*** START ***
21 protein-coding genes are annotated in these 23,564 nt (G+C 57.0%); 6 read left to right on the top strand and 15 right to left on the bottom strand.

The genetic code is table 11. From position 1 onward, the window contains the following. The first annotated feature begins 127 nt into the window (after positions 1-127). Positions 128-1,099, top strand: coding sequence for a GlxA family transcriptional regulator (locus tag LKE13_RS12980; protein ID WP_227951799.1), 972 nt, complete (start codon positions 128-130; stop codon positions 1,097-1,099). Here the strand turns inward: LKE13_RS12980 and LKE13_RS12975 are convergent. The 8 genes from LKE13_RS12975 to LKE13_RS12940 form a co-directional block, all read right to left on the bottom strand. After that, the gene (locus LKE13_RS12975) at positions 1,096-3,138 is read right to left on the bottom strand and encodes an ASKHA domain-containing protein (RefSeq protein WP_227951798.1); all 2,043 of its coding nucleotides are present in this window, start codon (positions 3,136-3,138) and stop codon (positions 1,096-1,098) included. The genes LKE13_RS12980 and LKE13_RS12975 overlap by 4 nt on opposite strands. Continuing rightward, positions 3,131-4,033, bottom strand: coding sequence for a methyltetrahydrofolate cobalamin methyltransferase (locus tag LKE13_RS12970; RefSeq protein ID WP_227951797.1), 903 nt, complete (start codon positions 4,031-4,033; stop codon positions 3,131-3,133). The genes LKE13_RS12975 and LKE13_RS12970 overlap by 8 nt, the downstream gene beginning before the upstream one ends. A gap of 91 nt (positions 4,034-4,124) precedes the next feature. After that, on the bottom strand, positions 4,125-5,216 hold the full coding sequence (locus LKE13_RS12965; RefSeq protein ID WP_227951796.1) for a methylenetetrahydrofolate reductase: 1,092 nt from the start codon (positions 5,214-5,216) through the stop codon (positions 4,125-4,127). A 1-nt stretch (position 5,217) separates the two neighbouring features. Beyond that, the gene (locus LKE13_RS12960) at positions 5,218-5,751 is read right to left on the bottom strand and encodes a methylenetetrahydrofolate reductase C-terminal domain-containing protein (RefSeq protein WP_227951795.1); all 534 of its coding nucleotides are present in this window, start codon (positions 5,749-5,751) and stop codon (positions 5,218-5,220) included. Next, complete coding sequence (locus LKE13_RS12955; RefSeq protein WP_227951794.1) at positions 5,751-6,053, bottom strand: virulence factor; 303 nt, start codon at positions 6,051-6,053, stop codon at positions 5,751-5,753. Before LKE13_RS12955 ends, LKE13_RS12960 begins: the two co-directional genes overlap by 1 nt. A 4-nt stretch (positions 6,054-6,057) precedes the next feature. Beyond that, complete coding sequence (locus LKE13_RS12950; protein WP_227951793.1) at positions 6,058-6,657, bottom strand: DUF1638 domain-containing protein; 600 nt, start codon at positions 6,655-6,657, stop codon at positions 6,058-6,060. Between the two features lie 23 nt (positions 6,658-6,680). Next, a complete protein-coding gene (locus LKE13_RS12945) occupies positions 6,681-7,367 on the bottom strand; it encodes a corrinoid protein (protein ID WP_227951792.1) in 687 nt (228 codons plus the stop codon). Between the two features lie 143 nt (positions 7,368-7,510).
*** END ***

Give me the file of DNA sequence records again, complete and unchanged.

21 protein-coding genes are annotated in these 23,564 nt (G+C 57.0%); 6 read left to right on the top strand and 15 right to left on the bottom strand.

The genetic code is table 11. From position 1 onward, the window contains the following. The first annotated feature begins 127 nt into the window (after positions 1-127). Positions 128-1,099, top strand: coding sequence for a GlxA family transcriptional regulator (locus tag LKE13_RS12980; protein ID WP_227951799.1), 972 nt, complete (start codon positions 128-130; stop codon positions 1,097-1,099). Here the strand turns inward: LKE13_RS12980 and LKE13_RS12975 are convergent. The 8 genes from LKE13_RS12975 to LKE13_RS12940 form a co-directional block, all read right to left on the bottom strand. After that, the gene (locus LKE13_RS12975) at positions 1,096-3,138 is read right to left on the bottom strand and encodes an ASKHA domain-containing protein (RefSeq protein WP_227951798.1); all 2,043 of its coding nucleotides are present in this window, start codon (positions 3,136-3,138) and stop codon (positions 1,096-1,098) included. The genes LKE13_RS12980 and LKE13_RS12975 overlap by 4 nt on opposite strands. Continuing rightward, positions 3,131-4,033, bottom strand: coding sequence for a methyltetrahydrofolate cobalamin methyltransferase (locus tag LKE13_RS12970; RefSeq protein ID WP_227951797.1), 903 nt, complete (start codon positions 4,031-4,033; stop codon positions 3,131-3,133). The genes LKE13_RS12975 and LKE13_RS12970 overlap by 8 nt, the downstream gene beginning before the upstream one ends. A gap of 91 nt (positions 4,034-4,124) precedes the next feature. After that, on the bottom strand, positions 4,125-5,216 hold the full coding sequence (locus LKE13_RS12965; RefSeq protein ID WP_227951796.1) for a methylenetetrahydrofolate reductase: 1,092 nt from the start codon (positions 5,214-5,216) through the stop codon (positions 4,125-4,127). A 1-nt stretch (position 5,217) separates the two neighbouring features. Beyond that, the gene (locus LKE13_RS12960) at positions 5,218-5,751 is read right to left on the bottom strand and encodes a methylenetetrahydrofolate reductase C-terminal domain-containing protein (RefSeq protein WP_227951795.1); all 534 of its coding nucleotides are present in this window, start codon (positions 5,749-5,751) and stop codon (positions 5,218-5,220) included. Next, complete coding sequence (locus LKE13_RS12955; RefSeq protein WP_227951794.1) at positions 5,751-6,053, bottom strand: virulence factor; 303 nt, start codon at positions 6,051-6,053, stop codon at positions 5,751-5,753. Before LKE13_RS12955 ends, LKE13_RS12960 begins: the two co-directional genes overlap by 1 nt. A 4-nt stretch (positions 6,054-6,057) precedes the next feature. Beyond that, complete coding sequence (locus LKE13_RS12950; protein WP_227951793.1) at positions 6,058-6,657, bottom strand: DUF1638 domain-containing protein; 600 nt, start codon at positions 6,655-6,657, stop codon at positions 6,058-6,060. Between the two features lie 23 nt (positions 6,658-6,680). Next, a complete protein-coding gene (locus LKE13_RS12945) occupies positions 6,681-7,367 on the bottom strand; it encodes a corrinoid protein (protein ID WP_227951792.1) in 687 nt (228 codons plus the stop codon). Between the two features lie 143 nt (positions 7,368-7,510).